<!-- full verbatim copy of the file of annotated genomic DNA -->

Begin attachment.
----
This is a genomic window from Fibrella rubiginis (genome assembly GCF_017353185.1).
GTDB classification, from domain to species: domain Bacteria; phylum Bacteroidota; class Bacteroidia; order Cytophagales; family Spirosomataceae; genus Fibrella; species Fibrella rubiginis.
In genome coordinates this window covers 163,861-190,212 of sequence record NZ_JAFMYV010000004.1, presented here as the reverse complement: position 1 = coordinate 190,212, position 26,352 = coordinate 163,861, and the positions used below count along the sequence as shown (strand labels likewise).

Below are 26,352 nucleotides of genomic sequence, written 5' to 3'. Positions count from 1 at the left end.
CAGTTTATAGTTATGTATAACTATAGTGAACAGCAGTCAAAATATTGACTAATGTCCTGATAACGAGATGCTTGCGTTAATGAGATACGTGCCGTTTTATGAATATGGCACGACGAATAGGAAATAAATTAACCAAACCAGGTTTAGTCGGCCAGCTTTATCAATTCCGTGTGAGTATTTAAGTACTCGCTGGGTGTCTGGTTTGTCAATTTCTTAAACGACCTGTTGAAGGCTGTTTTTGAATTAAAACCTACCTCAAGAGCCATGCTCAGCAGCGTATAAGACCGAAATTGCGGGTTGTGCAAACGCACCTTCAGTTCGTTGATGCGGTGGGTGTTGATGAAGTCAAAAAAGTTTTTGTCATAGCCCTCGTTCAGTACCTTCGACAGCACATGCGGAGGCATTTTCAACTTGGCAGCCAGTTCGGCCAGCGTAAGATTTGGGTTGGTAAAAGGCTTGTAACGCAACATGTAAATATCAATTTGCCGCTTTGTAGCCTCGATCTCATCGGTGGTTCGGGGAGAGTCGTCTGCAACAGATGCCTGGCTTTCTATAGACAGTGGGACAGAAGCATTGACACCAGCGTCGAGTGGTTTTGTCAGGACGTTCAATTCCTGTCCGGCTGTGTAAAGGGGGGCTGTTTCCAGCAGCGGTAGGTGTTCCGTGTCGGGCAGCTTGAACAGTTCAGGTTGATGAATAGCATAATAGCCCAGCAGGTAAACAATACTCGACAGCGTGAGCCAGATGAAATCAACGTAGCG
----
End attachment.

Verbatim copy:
This is a genomic window from Fibrella rubiginis (genome assembly GCF_017353185.1).
GTDB classification, from domain to species: domain Bacteria; phylum Bacteroidota; class Bacteroidia; order Cytophagales; family Spirosomataceae; genus Fibrella; species Fibrella rubiginis.
In genome coordinates this window covers 163,861-190,212 of sequence record NZ_JAFMYV010000004.1, presented here as the reverse complement: position 1 = coordinate 190,212, position 26,352 = coordinate 163,861, and the positions used below count along the sequence as shown (strand labels likewise).

Below are 26,352 nucleotides of genomic sequence, written 5' to 3'. Positions count from 1 at the left end.
CAGTTTATAGTTATGTATAACTATAGTGAACAGCAGTCAAAATATTGACTAATGTCCTGATAACGAGATGCTTGCGTTAATGAGATACGTGCCGTTTTATGAATATGGCACGACGAATAGGAAATAAATTAACCAAACCAGGTTTAGTCGGCCAGCTTTATCAATTCCGTGTGAGTATTTAAGTACTCGCTGGGTGTCTGGTTTGTCAATTTCTTAAACGACCTGTTGAAGGCTGTTTTTGAATTAAAACCTACCTCAAGAGCCATGCTCAGCAGCGTATAAGACCGAAATTGCGGGTTGTGCAAACGCACCTTCAGTTCGTTGATGCGGTGGGTGTTGATGAAGTCAAAAAAGTTTTTGTCATAGCCCTCGTTCAGTACCTTCGACAGCACATGCGGAGGCATTTTCAACTTGGCAGCCAGTTCGGCCAGCGTAAGATTTGGGTTGGTAAAAGGCTTGTAACGCAACATGTAAATATCAATTTGCCGCTTTGTAGCCTCGATCTCATCGGTGGTTCGGGGAGAGTCGTCTGCAACAGATGCCTGGCTTTCTATAGACAGTGGGACAGAAGCATTGACACCAGCGTCGAGTGGTTTTGTCAGGACGTTCAATTCCTGTCCGGCTGTGTAAAGGGGGGCTGTTTCCAGCAGCGGTAGGTGTTCCGTGTCGGGCAGCTTGAACAGTTCAGGTTGATGAATAGCATAATAGCCCAGCAGGTAAACAATACTCGACAGCGTGAGCCAGATGAAATCAACGTAGCG